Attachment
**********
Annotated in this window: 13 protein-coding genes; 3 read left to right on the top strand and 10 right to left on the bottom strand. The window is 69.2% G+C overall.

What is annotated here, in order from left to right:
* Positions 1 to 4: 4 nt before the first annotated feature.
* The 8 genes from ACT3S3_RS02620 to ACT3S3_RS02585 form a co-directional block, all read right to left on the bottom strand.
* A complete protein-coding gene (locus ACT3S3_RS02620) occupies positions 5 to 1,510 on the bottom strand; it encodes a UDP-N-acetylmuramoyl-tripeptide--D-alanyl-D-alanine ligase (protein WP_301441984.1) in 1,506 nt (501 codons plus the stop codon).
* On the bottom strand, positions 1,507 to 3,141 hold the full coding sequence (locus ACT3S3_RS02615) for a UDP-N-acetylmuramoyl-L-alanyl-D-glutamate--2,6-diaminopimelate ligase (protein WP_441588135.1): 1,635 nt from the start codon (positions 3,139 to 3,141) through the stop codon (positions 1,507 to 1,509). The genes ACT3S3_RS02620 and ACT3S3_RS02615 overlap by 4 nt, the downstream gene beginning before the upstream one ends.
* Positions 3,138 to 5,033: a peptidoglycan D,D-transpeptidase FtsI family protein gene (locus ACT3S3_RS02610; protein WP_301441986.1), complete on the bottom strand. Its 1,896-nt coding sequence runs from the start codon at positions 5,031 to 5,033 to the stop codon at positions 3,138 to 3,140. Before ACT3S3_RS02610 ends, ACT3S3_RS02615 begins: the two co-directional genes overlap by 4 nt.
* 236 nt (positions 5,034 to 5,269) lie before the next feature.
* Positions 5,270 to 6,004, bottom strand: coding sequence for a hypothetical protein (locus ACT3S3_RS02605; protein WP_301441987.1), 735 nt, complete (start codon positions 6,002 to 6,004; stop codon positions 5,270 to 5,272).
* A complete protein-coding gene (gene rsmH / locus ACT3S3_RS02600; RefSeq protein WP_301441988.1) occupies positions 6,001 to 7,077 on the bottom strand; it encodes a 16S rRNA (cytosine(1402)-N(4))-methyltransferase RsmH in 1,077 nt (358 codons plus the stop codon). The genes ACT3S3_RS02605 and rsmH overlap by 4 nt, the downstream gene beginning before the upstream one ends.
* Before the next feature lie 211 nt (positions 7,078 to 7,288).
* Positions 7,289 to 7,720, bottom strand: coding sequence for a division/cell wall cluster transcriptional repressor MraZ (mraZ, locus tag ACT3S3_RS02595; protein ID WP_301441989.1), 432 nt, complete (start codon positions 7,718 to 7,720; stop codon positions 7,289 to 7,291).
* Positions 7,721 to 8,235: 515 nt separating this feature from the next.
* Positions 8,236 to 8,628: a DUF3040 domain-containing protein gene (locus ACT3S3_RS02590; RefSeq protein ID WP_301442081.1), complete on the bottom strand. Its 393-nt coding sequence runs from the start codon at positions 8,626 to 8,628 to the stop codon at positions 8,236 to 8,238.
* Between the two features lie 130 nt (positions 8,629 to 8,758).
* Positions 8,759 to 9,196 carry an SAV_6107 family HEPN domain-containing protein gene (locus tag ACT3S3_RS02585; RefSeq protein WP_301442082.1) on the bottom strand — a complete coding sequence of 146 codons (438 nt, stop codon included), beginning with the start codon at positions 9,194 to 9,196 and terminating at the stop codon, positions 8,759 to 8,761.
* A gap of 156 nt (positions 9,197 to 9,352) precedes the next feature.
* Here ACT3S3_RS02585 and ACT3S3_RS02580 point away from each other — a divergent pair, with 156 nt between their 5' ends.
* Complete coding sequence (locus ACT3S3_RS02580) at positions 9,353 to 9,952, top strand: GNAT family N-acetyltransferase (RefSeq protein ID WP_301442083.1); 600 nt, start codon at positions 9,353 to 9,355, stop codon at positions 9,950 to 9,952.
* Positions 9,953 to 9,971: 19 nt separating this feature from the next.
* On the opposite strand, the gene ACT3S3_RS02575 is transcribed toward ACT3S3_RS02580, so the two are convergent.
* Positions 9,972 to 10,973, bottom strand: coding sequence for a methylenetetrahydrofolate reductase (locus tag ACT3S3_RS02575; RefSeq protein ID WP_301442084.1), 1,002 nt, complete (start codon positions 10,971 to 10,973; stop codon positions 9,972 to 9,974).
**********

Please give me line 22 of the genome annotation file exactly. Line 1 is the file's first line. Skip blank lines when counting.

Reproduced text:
* Positions 9,972 to 10,973, bottom strand: coding sequence for a methylenetetrahydrofolate reductase (locus tag ACT3S3_RS02575; RefSeq protein ID WP_301442084.1), 1,002 nt, complete (start codon positions 10,971 to 10,973; stop codon positions 9,972 to 9,974).